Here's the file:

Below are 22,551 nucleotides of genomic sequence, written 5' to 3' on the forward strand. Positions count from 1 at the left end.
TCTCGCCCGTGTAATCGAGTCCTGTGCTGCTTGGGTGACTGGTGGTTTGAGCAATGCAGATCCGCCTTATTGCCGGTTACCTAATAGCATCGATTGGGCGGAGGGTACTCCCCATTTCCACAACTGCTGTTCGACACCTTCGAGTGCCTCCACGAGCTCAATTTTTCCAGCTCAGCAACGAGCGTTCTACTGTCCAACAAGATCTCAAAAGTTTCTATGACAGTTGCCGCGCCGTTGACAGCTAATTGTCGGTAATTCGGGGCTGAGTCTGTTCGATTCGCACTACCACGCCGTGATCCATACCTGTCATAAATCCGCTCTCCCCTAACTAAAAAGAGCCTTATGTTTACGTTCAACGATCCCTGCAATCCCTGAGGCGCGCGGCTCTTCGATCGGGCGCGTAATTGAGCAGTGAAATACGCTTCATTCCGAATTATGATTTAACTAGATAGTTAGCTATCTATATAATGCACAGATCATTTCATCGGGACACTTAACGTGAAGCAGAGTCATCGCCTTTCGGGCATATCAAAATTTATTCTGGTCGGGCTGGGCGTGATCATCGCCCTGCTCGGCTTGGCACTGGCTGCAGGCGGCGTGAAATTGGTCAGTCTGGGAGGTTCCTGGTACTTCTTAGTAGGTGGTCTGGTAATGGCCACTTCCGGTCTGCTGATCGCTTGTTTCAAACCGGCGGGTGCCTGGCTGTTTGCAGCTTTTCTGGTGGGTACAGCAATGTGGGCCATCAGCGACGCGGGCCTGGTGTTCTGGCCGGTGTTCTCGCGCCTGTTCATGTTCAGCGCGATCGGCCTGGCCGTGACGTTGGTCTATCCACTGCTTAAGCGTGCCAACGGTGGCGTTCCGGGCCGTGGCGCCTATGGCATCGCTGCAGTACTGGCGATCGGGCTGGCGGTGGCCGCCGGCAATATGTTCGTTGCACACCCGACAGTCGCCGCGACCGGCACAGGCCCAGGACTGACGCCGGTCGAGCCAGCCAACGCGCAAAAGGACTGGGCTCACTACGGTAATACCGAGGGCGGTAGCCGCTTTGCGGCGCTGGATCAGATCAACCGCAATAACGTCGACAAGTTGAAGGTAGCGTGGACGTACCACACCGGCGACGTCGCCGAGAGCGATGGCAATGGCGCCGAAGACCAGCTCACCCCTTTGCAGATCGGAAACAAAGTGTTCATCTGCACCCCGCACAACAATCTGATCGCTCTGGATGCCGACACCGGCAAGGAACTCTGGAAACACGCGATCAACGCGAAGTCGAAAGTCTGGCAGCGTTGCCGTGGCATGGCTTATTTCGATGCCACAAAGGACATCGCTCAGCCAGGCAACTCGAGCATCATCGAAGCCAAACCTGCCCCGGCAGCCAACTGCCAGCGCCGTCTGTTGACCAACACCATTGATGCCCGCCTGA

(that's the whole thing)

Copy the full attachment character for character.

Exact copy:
Below are 22,551 nucleotides of genomic sequence, written 5' to 3' on the forward strand. Positions count from 1 at the left end.
TCTCGCCCGTGTAATCGAGTCCTGTGCTGCTTGGGTGACTGGTGGTTTGAGCAATGCAGATCCGCCTTATTGCCGGTTACCTAATAGCATCGATTGGGCGGAGGGTACTCCCCATTTCCACAACTGCTGTTCGACACCTTCGAGTGCCTCCACGAGCTCAATTTTTCCAGCTCAGCAACGAGCGTTCTACTGTCCAACAAGATCTCAAAAGTTTCTATGACAGTTGCCGCGCCGTTGACAGCTAATTGTCGGTAATTCGGGGCTGAGTCTGTTCGATTCGCACTACCACGCCGTGATCCATACCTGTCATAAATCCGCTCTCCCCTAACTAAAAAGAGCCTTATGTTTACGTTCAACGATCCCTGCAATCCCTGAGGCGCGCGGCTCTTCGATCGGGCGCGTAATTGAGCAGTGAAATACGCTTCATTCCGAATTATGATTTAACTAGATAGTTAGCTATCTATATAATGCACAGATCATTTCATCGGGACACTTAACGTGAAGCAGAGTCATCGCCTTTCGGGCATATCAAAATTTATTCTGGTCGGGCTGGGCGTGATCATCGCCCTGCTCGGCTTGGCACTGGCTGCAGGCGGCGTGAAATTGGTCAGTCTGGGAGGTTCCTGGTACTTCTTAGTAGGTGGTCTGGTAATGGCCACTTCCGGTCTGCTGATCGCTTGTTTCAAACCGGCGGGTGCCTGGCTGTTTGCAGCTTTTCTGGTGGGTACAGCAATGTGGGCCATCAGCGACGCGGGCCTGGTGTTCTGGCCGGTGTTCTCGCGCCTGTTCATGTTCAGCGCGATCGGCCTGGCCGTGACGTTGGTCTATCCACTGCTTAAGCGTGCCAACGGTGGCGTTCCGGGCCGTGGCGCCTATGGCATCGCTGCAGTACTGGCGATCGGGCTGGCGGTGGCCGCCGGCAATATGTTCGTTGCACACCCGACAGTCGCCGCGACCGGCACAGGCCCAGGACTGACGCCGGTCGAGCCAGCCAACGCGCAAAAGGACTGGGCTCACTACGGTAATACCGAGGGCGGTAGCCGCTTTGCGGCGCTGGATCAGATCAACCGCAATAACGTCGACAAGTTGAAGGTAGCGTGGACGTACCACACCGGCGACGTCGCCGAGAGCGATGGCAATGGCGCCGAAGACCAGCTCACCCCTTTGCAGATCGGAAACAAAGTGTTCATCTGCACCCCGCACAACAATCTGATCGCTCTGGATGCCGACACCGGCAAGGAACTCTGGAAACACGCGATCAACGCGAAGTCGAAAGTCTGGCAGCGTTGCCGTGGCATGGCTTATTTCGATGCCACAAAGGACATCGCTCAGCCAGGCAACTCGAGCATCATCGAAGCCAAACCTGCCCCGGCAGCCAACTGCCAGCGCCGTCTGTTGACCAACACCATTGATGCCCGCCTGA